Earlier today, on this blog, a “happy” item about one important work of art, now no longer owned by a private collector and invisible for the public, but bought (in this case with private subsidies) for people to see it in a museum.
Now, news about many works of art sold by museums, maybe to disappear for a long time, languishing in safes. From The Art Newspaper:
Robbing Peter to pay… who?
Deaccessioning rules have a strange interpretation of what constitutes the public interest
As Lindsay Pollock reports in the July/August issue and on theartnewspaper.com, about a third of the works included in Christie’s 20 May sale in New York were from US museums.
One of those museums was the Montclair Art Museum in New Jersey, which, in March of this year, issued a very strange announcement. It revealed that, having “been deeply affected by the current financial crisis”, it was putting into place a “Financial Security Plan”, one part of which was the sale of more than 50 works from the collection, including an important 1951 drawing by Jackson Pollock.
What was strange about the announcement was how the proposed deaccessioning was supposed to fit into the “Financial Security Plan”. Under professional standards promulgated by the American Association of Museum Directors (AAMD) and the Association of American Museums (AAM), US museums can deaccession only to buy more work—and Montclair was quick to point out at every turn that they fully intended to comply with that rule. But if the sales proceeds were to be used to buy more work—simply replacing one set of objects with another—how could that possibly help make the museum more financially secure? …
In an article for the Wall Street Journal, critic James Panero seemed to have solved the mystery: the works were being sold to satisfy the requirements of the museum’s bonds. …
But why couldn’t the museum be honest about the reasons for the sale? Why not just say “we have to sell some work in order to satisfy our bond covenants”? Why go through the charade of emphasising that the proceeds will be “used solely to purchase works of art in the future”? …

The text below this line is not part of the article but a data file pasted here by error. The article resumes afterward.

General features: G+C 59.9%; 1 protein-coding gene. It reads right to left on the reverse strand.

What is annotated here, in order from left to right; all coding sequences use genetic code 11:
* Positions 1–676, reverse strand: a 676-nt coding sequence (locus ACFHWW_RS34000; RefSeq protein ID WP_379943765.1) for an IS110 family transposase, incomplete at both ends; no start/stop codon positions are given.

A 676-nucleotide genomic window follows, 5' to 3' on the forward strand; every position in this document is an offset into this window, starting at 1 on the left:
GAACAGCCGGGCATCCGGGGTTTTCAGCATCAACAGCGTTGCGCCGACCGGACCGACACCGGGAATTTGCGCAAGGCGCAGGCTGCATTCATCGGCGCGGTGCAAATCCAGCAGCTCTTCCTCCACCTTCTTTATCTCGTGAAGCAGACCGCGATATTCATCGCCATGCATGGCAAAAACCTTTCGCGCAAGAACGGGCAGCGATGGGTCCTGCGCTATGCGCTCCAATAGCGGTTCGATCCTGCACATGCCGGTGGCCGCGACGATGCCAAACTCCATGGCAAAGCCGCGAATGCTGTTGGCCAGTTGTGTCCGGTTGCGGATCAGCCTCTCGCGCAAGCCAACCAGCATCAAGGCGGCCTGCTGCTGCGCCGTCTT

Why is Montclair selling 50 works, including an important Pollock? (The director of the museum downplayed the sale by pointing out that “you can take a bus and be in [New York City] in 20 minutes, where you can see lots of work by Pollock.”)
Yeah right … OTHER work by Pollock. And if you’re a banking millionaire, bailed out by Jane and Joe Taxpayer, doing well, economic crisis or no crisis, you can go to Europe by private plane and see even more Pollocks … Yeah right.
As also reported in this issue, the Los Angeles County Museum of Art sold a cache of old master paintings at Sotheby’s on June 4 and the Orange County Museum of Art recently sold off a big part of its California impressionist collection. Why is it perfectly acceptable for museums to “raid the collections placed in trust” with them in this way?
And second, if the goal really is to make sure works held in the public trust stay there, then there’s a much simpler solution: require that museums sell only to other museums. (In fact, museum consultant Adrian Ellis made something close to just such a proposal in The Art Newspaper back in 2004.) If the Montclair Art Museum sold its Pollock to, say, the Metropolitan Museum of Art—just a 20 minute bus ride away!—it’s hard to see how “the public” would be hurt. The work would still remain “accessible to present and future generations”.
In fact, however, the best of the Lacma works were bought by a London dealer, and all 18 Orange County works went to a single unnamed private collector. Similarly, most of the Montclair works are ending up in private hands, no longer part of the “public trust.”